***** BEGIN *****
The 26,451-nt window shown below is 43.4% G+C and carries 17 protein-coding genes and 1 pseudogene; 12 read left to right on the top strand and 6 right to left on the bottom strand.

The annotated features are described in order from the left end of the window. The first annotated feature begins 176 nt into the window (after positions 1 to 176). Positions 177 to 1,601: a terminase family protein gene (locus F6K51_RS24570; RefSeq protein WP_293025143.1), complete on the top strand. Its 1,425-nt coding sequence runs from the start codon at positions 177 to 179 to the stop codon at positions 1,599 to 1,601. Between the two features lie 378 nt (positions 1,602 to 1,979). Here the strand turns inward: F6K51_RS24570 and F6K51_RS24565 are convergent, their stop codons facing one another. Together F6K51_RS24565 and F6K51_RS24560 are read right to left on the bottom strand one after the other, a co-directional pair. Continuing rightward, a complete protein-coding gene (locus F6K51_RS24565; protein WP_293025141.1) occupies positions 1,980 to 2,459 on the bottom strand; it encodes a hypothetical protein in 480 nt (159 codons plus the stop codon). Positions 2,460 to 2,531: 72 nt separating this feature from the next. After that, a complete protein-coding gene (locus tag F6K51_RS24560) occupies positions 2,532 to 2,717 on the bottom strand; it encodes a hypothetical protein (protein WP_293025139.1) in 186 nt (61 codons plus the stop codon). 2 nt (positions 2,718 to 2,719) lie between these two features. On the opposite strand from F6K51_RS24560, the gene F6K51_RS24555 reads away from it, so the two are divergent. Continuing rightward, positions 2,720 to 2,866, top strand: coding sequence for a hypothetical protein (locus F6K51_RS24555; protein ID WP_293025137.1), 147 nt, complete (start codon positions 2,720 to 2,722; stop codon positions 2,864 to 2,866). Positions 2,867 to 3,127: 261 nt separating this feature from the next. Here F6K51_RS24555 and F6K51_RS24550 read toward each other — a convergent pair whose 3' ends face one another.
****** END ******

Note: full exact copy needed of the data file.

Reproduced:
The 26,451-nt window shown below is 43.4% G+C and carries 17 protein-coding genes and 1 pseudogene; 12 read left to right on the top strand and 6 right to left on the bottom strand.

The annotated features are described in order from the left end of the window. The first annotated feature begins 176 nt into the window (after positions 1 to 176). Positions 177 to 1,601: a terminase family protein gene (locus F6K51_RS24570; RefSeq protein WP_293025143.1), complete on the top strand. Its 1,425-nt coding sequence runs from the start codon at positions 177 to 179 to the stop codon at positions 1,599 to 1,601. Between the two features lie 378 nt (positions 1,602 to 1,979). Here the strand turns inward: F6K51_RS24570 and F6K51_RS24565 are convergent, their stop codons facing one another. Together F6K51_RS24565 and F6K51_RS24560 are read right to left on the bottom strand one after the other, a co-directional pair. Continuing rightward, a complete protein-coding gene (locus F6K51_RS24565; protein WP_293025141.1) occupies positions 1,980 to 2,459 on the bottom strand; it encodes a hypothetical protein in 480 nt (159 codons plus the stop codon). Positions 2,460 to 2,531: 72 nt separating this feature from the next. After that, a complete protein-coding gene (locus tag F6K51_RS24560) occupies positions 2,532 to 2,717 on the bottom strand; it encodes a hypothetical protein (protein WP_293025139.1) in 186 nt (61 codons plus the stop codon). 2 nt (positions 2,718 to 2,719) lie between these two features. On the opposite strand from F6K51_RS24560, the gene F6K51_RS24555 reads away from it, so the two are divergent. Continuing rightward, positions 2,720 to 2,866, top strand: coding sequence for a hypothetical protein (locus F6K51_RS24555; protein ID WP_293025137.1), 147 nt, complete (start codon positions 2,720 to 2,722; stop codon positions 2,864 to 2,866). Positions 2,867 to 3,127: 261 nt separating this feature from the next. Here F6K51_RS24555 and F6K51_RS24550 read toward each other — a convergent pair whose 3' ends face one another.